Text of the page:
Congressional report details China's espionage

May 26, 1999

Excerpts from the congressional report on Chinese espionage: The People's Republic of China (PRC) has stolen classified design information on the United States' most advanced thermonuclear weapons. These thefts of nuclear secrets from our national weapons laboratories enabled the PRC to design, develop, and successfully test modern strategic nuclear weapons sooner than would otherwise have been possible. The stolen U.S. nuclear secrets give the PRC design information on thermonuclear weapons on a par with our own.

The PRC thefts from our national laboratories began at least as early as the late 1970s, and significant secrets are known to have been stolen as recently as the mid-1990s. Such thefts almost certainly continue to the present.

The People's Republic of China (PRC) has stolen classified information on all of the United States' most advanced thermonuclear warheads, and several of the associated re-entry vehicles. These thefts are the result of an intelligence collection program spanning two decades, and continuing to the present. The PRC intelligence collection program included espionage, review of unclassified publications and extensive interactions with scientists from the Department of Energy's national weapons laboratories.

The stolen U.S. secrets have helped the PRC fabricate and successfully test modern strategic thermonuclear weapons. The stolen information includes classified information on seven U.S. thermonuclear warheads, including every currently deployed thermonuclear warhead in the U.S. intercontinental ballistic missile arsenal. Together, these include the W-88 Trident D-5 thermonuclear warhead, and the W-56 Minuteman II, the W-62 Minuteman III, the W-70 Lance, the W-76 Trident C-4, the W-78 Minuteman III Mark 12A, and the W-87 Peacekeeper thermonuclear warheads. The stolen information also includes classified design information for an enhanced radiation weapon (commonly known as the neutron bomb), which neither the United States, nor any other nation, has ever deployed.

In addition, in the mid-1990s the PRC stole from a U.S. national weapons laboratory classified U.S. thermonuclear weapons information that cannot be identified in this unclassified report. Because this recent espionage case is currently under investigation and involves sensitive intelligence sources and methods, the Clinton administration has determined that further information cannot be made public.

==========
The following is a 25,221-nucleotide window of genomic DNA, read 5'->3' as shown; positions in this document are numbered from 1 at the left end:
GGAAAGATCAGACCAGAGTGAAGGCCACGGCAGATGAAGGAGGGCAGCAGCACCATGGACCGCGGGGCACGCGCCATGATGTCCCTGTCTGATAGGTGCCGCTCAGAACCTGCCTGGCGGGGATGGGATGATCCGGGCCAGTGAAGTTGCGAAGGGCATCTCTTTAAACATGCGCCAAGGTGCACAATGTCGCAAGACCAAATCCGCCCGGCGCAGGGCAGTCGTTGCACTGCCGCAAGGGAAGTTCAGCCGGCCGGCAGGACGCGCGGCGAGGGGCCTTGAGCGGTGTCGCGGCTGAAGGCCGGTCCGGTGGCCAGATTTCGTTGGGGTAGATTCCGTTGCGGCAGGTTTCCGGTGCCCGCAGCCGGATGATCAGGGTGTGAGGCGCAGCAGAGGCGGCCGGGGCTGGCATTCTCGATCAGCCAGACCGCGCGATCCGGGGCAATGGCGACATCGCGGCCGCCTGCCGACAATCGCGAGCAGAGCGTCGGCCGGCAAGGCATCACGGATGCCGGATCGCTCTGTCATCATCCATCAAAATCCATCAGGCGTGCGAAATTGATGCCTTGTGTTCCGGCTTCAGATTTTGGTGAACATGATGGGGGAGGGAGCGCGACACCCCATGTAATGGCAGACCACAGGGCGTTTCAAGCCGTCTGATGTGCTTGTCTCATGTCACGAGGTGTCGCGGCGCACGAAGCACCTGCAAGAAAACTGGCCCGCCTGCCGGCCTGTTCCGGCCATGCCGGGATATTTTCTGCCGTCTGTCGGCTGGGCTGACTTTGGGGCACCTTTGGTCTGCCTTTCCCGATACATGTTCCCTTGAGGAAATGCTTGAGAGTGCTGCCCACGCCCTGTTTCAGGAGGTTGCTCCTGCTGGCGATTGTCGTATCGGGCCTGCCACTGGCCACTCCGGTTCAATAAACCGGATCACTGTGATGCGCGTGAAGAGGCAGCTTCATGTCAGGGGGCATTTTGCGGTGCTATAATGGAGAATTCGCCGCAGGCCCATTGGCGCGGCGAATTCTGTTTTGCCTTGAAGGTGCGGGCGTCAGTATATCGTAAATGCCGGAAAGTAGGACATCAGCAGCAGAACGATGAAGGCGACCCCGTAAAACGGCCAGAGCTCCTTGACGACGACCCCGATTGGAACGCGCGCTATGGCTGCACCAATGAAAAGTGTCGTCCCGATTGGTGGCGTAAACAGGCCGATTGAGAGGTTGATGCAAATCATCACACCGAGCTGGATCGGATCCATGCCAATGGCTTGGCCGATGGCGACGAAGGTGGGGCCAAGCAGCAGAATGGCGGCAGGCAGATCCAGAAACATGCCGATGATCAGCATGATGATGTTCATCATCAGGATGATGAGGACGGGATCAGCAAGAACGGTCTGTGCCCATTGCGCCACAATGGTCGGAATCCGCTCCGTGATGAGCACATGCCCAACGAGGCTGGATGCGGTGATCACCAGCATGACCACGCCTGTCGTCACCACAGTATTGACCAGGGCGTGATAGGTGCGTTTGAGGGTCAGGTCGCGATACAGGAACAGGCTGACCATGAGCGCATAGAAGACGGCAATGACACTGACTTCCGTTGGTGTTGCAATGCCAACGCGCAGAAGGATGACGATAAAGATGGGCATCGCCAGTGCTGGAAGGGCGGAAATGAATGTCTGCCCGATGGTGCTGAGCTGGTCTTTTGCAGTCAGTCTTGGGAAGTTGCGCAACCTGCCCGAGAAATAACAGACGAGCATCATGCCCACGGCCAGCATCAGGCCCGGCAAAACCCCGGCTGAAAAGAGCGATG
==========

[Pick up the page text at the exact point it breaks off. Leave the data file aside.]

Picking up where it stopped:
Although the United States has been the victim of systematic espionage successfully targeted against our most advanced nuclear weapons designs -- and although the select committee judges that the PRC will exploit elements of those designs for its new generation of ICBMs -- the United States retains an overwhelming qualitative and quantitative advantage in deployed strategic nuclear forces. Nonetheless, in a crisis in which the United States confronts the PRC's conventional and nuclear forces at the regional level, a modernized PRC strategic nuclear ballistic missile force would pose a credible direct threat against the United States.

Our national weapons laboratories are responsible for, among other things, the design of thermonuclear warheads for our ballistic missiles. The information at our national weapons laboratories about our thermonuclear warheads is supposed to be among our nation's most closely guarded secrets.

Counterintelligence programs at the national weapons laboratories today fail to meet even minimal standards. Repeated efforts since the early 1980s have failed to solve the counterintelligence deficiencies at the national laboratories. While one of the laboratories has adopted better counterintelligence practices than the others, all remain inadequate.

Given the great significance of the PRC thefts, the select committee is concerned that the appropriate committees of the Congress were not adequately briefed on the extent of the PRC's espionage efforts.

The select committee recommends that the president report to the speaker and minority leader of the House and the majority leader and minority leader of the Senate, no less frequently than every six months on the steps, including preventive action, being taken by the Department of Energy, the Department of Defense, the Federal Bureau of Investigation, the Central Intelligence Agency and all other relevant executive departments and agencies to respond to espionage by the People's Republic of China as typified by the theft of sophisticated U.S. nuclear weapons design information and the targeting by the PRC of U.S. nuclear weapons codes and other national security information of strategic concern.

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